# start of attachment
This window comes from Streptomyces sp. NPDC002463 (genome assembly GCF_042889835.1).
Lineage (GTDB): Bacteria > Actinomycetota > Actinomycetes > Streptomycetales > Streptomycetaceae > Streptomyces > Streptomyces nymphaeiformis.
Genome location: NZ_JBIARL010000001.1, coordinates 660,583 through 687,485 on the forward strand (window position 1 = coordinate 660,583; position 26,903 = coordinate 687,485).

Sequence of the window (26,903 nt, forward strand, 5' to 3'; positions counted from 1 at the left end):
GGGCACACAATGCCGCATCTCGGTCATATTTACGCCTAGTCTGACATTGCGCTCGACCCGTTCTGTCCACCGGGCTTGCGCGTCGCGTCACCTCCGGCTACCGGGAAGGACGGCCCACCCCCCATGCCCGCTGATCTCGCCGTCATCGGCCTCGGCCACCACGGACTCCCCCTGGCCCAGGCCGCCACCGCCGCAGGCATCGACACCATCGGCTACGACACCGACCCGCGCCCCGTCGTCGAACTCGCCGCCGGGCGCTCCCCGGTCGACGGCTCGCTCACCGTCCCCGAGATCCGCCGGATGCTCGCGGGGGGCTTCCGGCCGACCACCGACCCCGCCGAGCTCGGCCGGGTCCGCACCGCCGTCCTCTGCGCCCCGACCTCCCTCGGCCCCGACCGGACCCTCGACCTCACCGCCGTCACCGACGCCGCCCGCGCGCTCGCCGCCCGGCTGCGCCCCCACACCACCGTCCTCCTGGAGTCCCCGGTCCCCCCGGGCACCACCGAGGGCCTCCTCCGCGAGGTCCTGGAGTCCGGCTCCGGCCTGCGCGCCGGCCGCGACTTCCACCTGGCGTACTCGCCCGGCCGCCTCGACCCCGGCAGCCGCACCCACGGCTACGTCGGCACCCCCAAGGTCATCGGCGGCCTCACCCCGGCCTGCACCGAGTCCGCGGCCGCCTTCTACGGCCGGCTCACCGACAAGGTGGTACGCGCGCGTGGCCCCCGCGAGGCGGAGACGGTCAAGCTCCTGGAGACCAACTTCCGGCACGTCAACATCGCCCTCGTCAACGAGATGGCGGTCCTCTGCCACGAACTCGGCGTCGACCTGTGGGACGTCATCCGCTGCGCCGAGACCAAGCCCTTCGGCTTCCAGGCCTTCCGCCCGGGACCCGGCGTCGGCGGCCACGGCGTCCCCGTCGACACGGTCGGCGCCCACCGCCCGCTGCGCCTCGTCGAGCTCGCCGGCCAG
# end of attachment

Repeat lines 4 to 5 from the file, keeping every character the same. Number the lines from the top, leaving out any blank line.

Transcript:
Sequence of the window (26,903 nt, forward strand, 5' to 3'; positions counted from 1 at the left end):
GGGCACACAATGCCGCATCTCGGTCATATTTACGCCTAGTCTGACATTGCGCTCGACCCGTTCTGTCCACCGGGCTTGCGCGTCGCGTCACCTCCGGCTACCGGGAAGGACGGCCCACCCCCCATGCCCGCTGATCTCGCCGTCATCGGCCTCGGCCACCACGGACTCCCCCTGGCCCAGGCCGCCACCGCCGCAGGCATCGACACCATCGGCTACGACACCGACCCGCGCCCCGTCGTCGAACTCGCCGCCGGGCGCTCCCCGGTCGACGGCTCGCTCACCGTCCCCGAGATCCGCCGGATGCTCGCGGGGGGCTTCCGGCCGACCACCGACCCCGCCGAGCTCGGCCGGGTCCGCACCGCCGTCCTCTGCGCCCCGACCTCCCTCGGCCCCGACCGGACCCTCGACCTCACCGCCGTCACCGACGCCGCCCGCGCGCTCGCCGCCCGGCTGCGCCCCCACACCACCGTCCTCCTGGAGTCCCCGGTCCCCCCGGGCACCACCGAGGGCCTCCTCCGCGAGGTCCTGGAGTCCGGCTCCGGCCTGCGCGCCGGCCGCGACTTCCACCTGGCGTACTCGCCCGGCCGCCTCGACCCCGGCAGCCGCACCCACGGCTACGTCGGCACCCCCAAGGTCATCGGCGGCCTCACCCCGGCCTGCACCGAGTCCGCGGCCGCCTTCTACGGCCGGCTCACCGACAAGGTGGTACGCGCGCGTGGCCCCCGCGAGGCGGAGACGGTCAAGCTCCTGGAGACCAACTTCCGGCACGTCAACATCGCCCTCGTCAACGAGATGGCGGTCCTCTGCCACGAACTCGGCGTCGACCTGTGGGACGTCATCCGCTGCGCCGAGACCAAGCCCTTCGGCTTCCAGGCCTTCCGCCCGGGACCCGGCGTCGGCGGCCACGGCGTCCCCGTCGACACGGTCGGCGCCCACCGCCCGCTGCGCCTCGTCGAGCTCGCCGGCCAG